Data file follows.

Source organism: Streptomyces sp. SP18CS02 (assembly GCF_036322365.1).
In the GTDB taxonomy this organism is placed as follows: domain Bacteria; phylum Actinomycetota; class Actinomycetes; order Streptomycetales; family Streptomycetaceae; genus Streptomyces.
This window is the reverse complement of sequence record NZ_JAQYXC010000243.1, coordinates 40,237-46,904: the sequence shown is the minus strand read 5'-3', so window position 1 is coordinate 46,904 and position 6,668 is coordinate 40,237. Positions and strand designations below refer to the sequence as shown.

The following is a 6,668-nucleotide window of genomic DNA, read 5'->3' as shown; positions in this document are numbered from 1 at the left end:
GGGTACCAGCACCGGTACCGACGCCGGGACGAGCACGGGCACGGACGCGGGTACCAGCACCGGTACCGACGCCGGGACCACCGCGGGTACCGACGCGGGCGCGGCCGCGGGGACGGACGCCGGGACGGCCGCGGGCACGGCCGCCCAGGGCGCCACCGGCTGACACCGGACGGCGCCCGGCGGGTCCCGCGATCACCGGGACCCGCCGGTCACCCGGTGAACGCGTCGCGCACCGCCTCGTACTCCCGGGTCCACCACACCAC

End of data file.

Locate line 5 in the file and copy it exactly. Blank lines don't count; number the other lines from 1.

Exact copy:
GGGTACCAGCACCGGTACCGACGCCGGGACGAGCACGGGCACGGACGCGGGTACCAGCACCGGTACCGACGCCGGGACCACCGCGGGTACCGACGCGGGCGCGGCCGCGGGGACGGACGCCGGGACGGCCGCGGGCACGGCCGCCCAGGGCGCCACCGGCTGACACCGGACGGCGCCCGGCGGGTCCCGCGATCACCGGGACCCGCCGGTCACCCGGTGAACGCGTCGCGCACCGCCTCGTACTCCCGGGTCCACCACACCAC